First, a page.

Lucid Culture

JAZZ, CLASSICAL MUSIC AND THE ARTS IN NEW YORK CITY

Shivering in the Moon: After 36 Years, Mark Fry Makes Another Album

Mark Fry is the latest British folkie on the comeback trail. His new cd, Shooting the Moon is only his second recording. Thirty-six years have come and gone since RCA Italy released his only other album, Dreaming with Alice in 1972. Out of print for decades (although recently reissued on cd by Sunbeam), it’s a strange yet compelling blend of British folk and psychedelia, perhaps a British counterpart to Judy Henske and Jerry Yester’s utterly bizarre yet sometimes entrancing Farewell Aldebaran. In the years that passed, Fry never abandoned music, though his public performances became very infrequent while he pursued what would become a far more successful career as a painter, with several solo exibitions in the UK over the past few years.

This album, while hardly a follow-up, reveals that Fry hasn’t lost his utterly unique and somewhat disquieting vision. This album has a striking and also somewhat baffling resemblance to David J’s solo work, musically at least, right down to the darkly attractive, major-key chordal work, vocal phrasing, guitar tunings and sparse arrangements typical of the Bauhaus bassist’s quieter, more stark, late 80s/early 90s songs. But one can only wonder if the two even know each other exist. In any event, they’d make a great double bill! Fry’s acoustic guitar and casually bright vocals are backed in places by tasteful pedal steel, piano, violin and occasionally a rhythm section: it’s all very pretty and best when it takes on a nocturnal feel, which is often. The songwriting here is saturnine and somewhat woozy from time to time, precisely what one would expect from someone who lived through the sixties (insert amnesiac punchline here). The album’s opening track, Under the Milky Way (NOT the Church’s 1988 cocaine anthem) has the narrator perplexed, thinking the sky’s about to fall on him. As it turns out, it’s only the clouds messing around. One can only wonder what prompted that observation (definitely not cocaine). The same rings true for many of the other songs, like the following track, Big Silver Jet:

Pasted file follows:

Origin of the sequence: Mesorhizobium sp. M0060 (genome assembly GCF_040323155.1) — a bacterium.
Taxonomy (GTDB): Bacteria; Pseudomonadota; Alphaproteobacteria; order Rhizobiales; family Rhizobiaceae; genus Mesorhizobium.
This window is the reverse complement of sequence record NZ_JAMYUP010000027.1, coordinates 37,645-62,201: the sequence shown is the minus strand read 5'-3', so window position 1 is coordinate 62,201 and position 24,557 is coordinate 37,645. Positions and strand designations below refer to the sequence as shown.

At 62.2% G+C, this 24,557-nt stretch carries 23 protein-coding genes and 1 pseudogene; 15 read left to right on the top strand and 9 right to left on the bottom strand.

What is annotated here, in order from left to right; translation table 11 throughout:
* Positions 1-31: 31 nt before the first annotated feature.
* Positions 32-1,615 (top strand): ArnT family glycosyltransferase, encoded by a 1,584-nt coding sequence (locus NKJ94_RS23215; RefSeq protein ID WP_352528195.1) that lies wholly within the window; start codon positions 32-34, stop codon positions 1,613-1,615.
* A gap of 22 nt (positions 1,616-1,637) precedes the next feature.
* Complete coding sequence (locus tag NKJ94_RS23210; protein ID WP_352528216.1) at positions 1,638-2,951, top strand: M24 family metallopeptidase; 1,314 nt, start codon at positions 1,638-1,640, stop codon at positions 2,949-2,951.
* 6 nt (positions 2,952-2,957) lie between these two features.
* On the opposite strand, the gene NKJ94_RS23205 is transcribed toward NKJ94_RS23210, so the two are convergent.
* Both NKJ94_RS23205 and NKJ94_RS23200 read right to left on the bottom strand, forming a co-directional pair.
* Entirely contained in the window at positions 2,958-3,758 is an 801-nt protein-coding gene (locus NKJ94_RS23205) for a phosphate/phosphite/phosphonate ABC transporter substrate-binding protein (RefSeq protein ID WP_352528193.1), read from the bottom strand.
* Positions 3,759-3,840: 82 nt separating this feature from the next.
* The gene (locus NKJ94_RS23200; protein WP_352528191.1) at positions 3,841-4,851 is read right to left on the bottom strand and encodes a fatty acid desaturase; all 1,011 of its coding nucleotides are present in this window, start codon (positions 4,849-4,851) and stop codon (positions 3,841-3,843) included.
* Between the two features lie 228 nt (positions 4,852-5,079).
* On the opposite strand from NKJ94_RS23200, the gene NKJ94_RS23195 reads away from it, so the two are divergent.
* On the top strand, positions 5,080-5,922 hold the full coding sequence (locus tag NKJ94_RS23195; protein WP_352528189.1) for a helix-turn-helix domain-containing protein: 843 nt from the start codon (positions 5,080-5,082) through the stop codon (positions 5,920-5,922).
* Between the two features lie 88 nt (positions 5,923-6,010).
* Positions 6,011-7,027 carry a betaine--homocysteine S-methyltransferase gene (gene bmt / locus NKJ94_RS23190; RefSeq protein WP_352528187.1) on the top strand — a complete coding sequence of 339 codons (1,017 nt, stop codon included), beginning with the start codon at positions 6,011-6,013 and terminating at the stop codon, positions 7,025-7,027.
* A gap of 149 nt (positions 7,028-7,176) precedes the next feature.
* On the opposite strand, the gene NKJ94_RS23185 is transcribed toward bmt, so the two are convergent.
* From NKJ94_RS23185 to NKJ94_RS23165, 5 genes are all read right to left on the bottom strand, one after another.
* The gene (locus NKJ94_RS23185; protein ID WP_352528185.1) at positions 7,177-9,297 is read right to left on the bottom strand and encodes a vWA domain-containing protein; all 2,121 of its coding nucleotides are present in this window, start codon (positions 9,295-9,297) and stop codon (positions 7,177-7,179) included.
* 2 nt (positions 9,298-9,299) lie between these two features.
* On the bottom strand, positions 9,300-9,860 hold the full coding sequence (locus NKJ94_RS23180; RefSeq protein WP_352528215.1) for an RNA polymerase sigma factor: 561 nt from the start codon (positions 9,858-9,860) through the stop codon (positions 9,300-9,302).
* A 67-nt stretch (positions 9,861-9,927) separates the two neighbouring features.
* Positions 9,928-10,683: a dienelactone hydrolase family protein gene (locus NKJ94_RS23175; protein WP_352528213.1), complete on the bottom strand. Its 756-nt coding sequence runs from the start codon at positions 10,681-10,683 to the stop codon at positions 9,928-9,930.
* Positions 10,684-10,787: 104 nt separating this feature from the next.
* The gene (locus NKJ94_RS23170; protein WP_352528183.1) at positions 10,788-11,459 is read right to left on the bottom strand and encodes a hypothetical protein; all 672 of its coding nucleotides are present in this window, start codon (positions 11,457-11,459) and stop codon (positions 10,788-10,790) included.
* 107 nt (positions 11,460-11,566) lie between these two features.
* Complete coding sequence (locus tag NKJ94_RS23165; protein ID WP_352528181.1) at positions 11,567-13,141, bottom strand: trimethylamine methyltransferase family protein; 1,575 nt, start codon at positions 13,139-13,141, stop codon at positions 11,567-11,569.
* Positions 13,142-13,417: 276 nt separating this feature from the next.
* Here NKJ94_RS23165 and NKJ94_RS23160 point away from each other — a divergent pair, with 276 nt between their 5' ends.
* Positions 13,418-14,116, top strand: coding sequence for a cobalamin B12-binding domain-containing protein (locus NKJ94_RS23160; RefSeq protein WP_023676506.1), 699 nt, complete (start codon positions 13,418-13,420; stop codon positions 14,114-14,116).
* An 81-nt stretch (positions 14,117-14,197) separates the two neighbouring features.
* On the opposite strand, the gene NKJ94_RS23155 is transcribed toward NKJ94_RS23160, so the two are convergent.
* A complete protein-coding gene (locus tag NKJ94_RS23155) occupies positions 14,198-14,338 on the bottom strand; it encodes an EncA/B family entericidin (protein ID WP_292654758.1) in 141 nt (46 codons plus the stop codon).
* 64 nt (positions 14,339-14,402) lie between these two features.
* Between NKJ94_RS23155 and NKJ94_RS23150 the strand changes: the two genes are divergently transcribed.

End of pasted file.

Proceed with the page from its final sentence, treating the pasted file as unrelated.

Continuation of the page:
It’s slipping through my fingers
Like the rays of the sunset
It’s slipping through my radar
Like a big silver jet

As with the rest of the instruments, Fry’s fingerstyle acoustic and electric guitar work is understated but fluid, particularly the warm, lushly overdubbed You Make It Easy. But on the rest of the album, there’s a chill in the air, regrets over not having done one thing or another, and a pervasive sense of unease everywhere. “You’re like a box of chocolates that melts in the sun,” Fry wryly tells a lover.

The album’s most memorable – and concluding – cut, the brief, upbeat, gently swaying title track, is set in a junkyard, its residents raising a quiet racket by the light of the moon:

You can hear them dancing like soldiers
To their lost parade
Dancing to the junkyard serenade
We’re all shooting the moon tonight